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New Life for CalArts Fest

It may be 20 years old, but sparkle, dynamism and quality are returning to campus music event.

March 12, 1998|JOSEF WOODARD | SPECIAL TO THE TIMES

Once upon a time, there was a spring new music festival at CalArts known far and wide for its cutting-edge quality. Luminaries from around the world showed up and attention was focused on the extra-urban cultural outpost in Valencia. What began with idealistic gusto 20 years ago, however, peaked in the mid-'80s and diminished to the point where, in the last few years, the festival has become a non-event to the off-campus audience.

Starting tonight, however, the CalArts Spring Music Festival bursts forth for the next 10 days with at least some of the sparkle and dynamism of the old model. Celebrated East Coast new music composers Alvin Lucier and Robert Ashley will be in town, having their music performed on campus at concerts Monday afternoon and evening, and also as part of a festival entry in the Green Umbrella series at the Japan America Theatre on Tuesday.

This year's revitalized festival also remains true to the unique academic overview of the school, which offers studies in jazz, world music and contemporary classical music, and encourages overlap between those areas.

What clicked this year? Music department head David Rosenboom, responsible for bringing it all together, explained that the higher profile is mostly a matter of "creative booking."

"Funding is always a huge problem," he said, "but we were able to put it together this time because of a lot of planning and a few lucky breaks."

Rosenboom, a composer, conductor and keyboardist in addition to his academic life, came to the school in 1990, when the old new music festival was on the wane. This next generation festival, he says, taps more directly into the school's integrated approach.

"The [new music] festival had grown beyond its means. It got to be too unwieldy," Rosenboom explains. "So we re-conceived the whole idea and came up with [a] festival that draws on resources inside CalArts as well as from outside."

As a result, one of the distinguishing features of the festival will be its broad range of instrumental textures. Tonight's Dizzy Gillespie Chair Concert was organized by CalArts faculty member and trumpeter Wadada Leo Smith, and features "interactive" collaborations between San Diego-based trombonist George Lewis, keyboardist/computer processor Rosenboom, Bay Area percussionist William Winant and South Indian drummer Trichy Sankaran. Percussionist Amy Knoles' L.A.-based group Basso Bongo, performing on Saturday, revolves around her diverse arsenal of electro-acoustic instruments.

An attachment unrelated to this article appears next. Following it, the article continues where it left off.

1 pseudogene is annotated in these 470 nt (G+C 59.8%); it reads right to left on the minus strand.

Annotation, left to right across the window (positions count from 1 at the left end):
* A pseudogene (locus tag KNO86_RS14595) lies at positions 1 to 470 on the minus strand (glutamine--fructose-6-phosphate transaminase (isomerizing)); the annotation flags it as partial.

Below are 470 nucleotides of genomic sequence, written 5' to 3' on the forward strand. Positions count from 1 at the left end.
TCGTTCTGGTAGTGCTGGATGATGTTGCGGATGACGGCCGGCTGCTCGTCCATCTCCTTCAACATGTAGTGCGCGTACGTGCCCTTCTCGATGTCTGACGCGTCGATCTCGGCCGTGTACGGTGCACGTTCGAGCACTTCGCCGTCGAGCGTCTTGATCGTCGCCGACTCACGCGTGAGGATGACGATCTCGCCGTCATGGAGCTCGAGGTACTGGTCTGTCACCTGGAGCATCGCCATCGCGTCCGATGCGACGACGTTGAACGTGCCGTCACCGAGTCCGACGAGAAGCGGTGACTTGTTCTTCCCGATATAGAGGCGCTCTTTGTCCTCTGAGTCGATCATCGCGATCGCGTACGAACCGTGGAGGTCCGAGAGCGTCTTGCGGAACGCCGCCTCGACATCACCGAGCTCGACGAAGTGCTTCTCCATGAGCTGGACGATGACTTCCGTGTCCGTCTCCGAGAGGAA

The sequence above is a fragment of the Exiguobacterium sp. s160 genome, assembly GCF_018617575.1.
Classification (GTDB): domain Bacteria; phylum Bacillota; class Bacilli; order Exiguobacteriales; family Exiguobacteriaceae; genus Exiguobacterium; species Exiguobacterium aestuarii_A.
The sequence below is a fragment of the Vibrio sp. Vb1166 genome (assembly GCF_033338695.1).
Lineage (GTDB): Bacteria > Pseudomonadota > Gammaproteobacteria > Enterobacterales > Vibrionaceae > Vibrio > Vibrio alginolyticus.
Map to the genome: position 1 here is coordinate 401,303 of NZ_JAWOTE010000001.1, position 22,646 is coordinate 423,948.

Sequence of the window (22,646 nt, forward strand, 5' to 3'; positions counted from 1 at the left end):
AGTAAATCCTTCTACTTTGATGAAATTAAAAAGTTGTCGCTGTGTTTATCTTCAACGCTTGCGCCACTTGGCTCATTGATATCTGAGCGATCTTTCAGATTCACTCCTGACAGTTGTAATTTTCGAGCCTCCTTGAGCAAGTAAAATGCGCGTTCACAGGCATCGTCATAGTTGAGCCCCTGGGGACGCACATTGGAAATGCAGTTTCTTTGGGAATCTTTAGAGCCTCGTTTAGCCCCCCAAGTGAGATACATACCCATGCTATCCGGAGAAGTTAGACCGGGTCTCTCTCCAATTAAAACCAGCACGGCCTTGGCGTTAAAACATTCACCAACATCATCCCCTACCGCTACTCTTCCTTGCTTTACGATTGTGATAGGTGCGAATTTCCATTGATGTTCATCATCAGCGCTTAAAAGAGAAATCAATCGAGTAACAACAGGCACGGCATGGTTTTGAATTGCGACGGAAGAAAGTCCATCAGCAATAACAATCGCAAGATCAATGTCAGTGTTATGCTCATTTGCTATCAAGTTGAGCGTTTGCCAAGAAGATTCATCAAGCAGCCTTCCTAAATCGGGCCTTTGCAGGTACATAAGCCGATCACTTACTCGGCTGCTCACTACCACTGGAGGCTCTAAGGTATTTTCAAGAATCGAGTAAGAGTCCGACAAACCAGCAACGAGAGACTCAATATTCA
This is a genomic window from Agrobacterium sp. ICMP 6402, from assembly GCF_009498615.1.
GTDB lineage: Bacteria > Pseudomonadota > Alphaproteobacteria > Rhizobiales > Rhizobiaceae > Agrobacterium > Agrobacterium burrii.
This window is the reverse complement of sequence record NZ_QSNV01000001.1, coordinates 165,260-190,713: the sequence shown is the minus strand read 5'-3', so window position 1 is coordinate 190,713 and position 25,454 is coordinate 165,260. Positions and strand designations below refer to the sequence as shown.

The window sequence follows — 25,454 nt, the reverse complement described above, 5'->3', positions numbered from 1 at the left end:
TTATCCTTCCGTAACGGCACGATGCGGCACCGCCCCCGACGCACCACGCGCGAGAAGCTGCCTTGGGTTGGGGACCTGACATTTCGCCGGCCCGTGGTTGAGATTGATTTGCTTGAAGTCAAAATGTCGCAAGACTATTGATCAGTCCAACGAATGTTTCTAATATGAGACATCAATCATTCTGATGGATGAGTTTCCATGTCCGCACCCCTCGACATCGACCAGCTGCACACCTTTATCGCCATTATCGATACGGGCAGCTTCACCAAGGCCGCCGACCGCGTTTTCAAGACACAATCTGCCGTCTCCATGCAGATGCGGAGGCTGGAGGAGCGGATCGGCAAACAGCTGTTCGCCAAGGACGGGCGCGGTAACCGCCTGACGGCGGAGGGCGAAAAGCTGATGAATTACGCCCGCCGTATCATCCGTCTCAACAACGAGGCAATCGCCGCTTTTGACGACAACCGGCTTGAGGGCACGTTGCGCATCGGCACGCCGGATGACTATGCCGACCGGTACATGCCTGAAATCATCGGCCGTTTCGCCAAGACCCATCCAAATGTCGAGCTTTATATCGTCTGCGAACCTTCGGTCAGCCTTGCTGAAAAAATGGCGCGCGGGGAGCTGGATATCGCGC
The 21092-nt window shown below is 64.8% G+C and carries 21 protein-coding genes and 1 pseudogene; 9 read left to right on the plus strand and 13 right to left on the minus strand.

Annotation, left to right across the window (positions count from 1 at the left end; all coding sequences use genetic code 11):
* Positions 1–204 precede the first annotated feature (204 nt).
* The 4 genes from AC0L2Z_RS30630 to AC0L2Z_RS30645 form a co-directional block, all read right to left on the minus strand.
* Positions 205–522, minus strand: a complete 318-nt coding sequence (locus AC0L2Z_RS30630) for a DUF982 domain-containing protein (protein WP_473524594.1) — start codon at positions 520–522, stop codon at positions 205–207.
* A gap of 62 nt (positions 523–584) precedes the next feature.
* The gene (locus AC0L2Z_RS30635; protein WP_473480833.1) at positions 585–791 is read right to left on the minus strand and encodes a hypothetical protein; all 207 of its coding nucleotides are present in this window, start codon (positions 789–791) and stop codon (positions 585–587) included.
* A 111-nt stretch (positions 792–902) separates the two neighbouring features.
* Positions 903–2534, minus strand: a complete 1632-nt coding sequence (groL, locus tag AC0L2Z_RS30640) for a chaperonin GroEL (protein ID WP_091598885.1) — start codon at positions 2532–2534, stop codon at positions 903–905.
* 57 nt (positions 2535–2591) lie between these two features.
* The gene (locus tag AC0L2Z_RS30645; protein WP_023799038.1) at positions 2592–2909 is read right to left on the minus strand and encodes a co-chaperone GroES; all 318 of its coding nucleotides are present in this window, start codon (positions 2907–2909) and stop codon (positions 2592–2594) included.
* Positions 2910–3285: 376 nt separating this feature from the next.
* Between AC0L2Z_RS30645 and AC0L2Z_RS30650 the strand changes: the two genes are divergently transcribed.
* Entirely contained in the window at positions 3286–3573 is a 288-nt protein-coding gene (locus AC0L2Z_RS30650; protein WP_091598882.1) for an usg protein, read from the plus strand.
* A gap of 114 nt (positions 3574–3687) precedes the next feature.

From the non-Western front, gamelan will be represented from both the more contemplative Javanese tradition (Wednesday) and the exuberant Bali tradition (Saturday). The Carnatic style of South Indian classical music, led by percussionist Poovalur Srinivasan, will be heard Friday, while Sunday's concert showcases the North Indian Hindustani style, featuring Ravjeev Taranath on the 25-stringed sarod.

For Lucier, the definition of musical tools, and of the basic fabric of music itself, is innately flexible. For years, his work has sprung out of an abiding "interest in the natural acoustic characteristics of sound and sound waves," as he explained.

With the piece on Monday's program called "Theme," based on a John Ashbery text, vocalists sing into "resonant acoustic chambers"--such as a milk bottle, a flower vase, a seashell and a hollow ostrich egg, fitted with sensitive microphones.

In other Lucier works, vocalists produce long tones with slightly varied pitches, producing the sonic phenomenon of beating. "Sometimes the beating can be heard to spin around the space," he said. "There is theoretical evidence for this phenomenon. I usually can hear it happen; other folks can't. They just don't know what to listen for."

Closing the festival, on March 20 and 21, are concerts at the new Getty Center featuring Charlie Haden, the renowned jazz bassist and head of the CalArts jazz department. In this case, Haden will be using an instrument to cross idioms, both in his Liberation Music Orchestra--a kind of flexible jazz/world music/big-band setting he has led intermittently for many years--and as the soloist in a new music piece written for Haden by British composer Gavin Bryars.

Bryars' "By the Vaar," having its U.S. premiere here, features a hypnotic chamber ensemble part that Haden weaves in and out of, both improvising and handling melodic material. Haden remarked, "I think it would be good for classical composers to think outside of classical music and to think about writing a piece that involves improvisation. I don't know if most composers are ready for that, but Gavin was."

As encouraging as this year's program is, the future is unclear, partly because the school is slated to be given a theater in the Disney Hall complex, which may lead to more regular performances downtown.

"There's both the feeling that it's great to have this compacted celebration," Rosenboom said, "and also the question of 'Is a festival an old-fashioned idea, or should we move more toward a series kind of programming?' To date, this has been the most efficient way to get something of quality happening."

BE THERE

CalArts Spring Music Festival, today through March 21, Walt Disney Modular Theater, CalArts, 24700 McBean Parkway, Valencia, and other venues in Los Angeles. Admission varies, most events begin at 8 p.m. (818) 362-2315.

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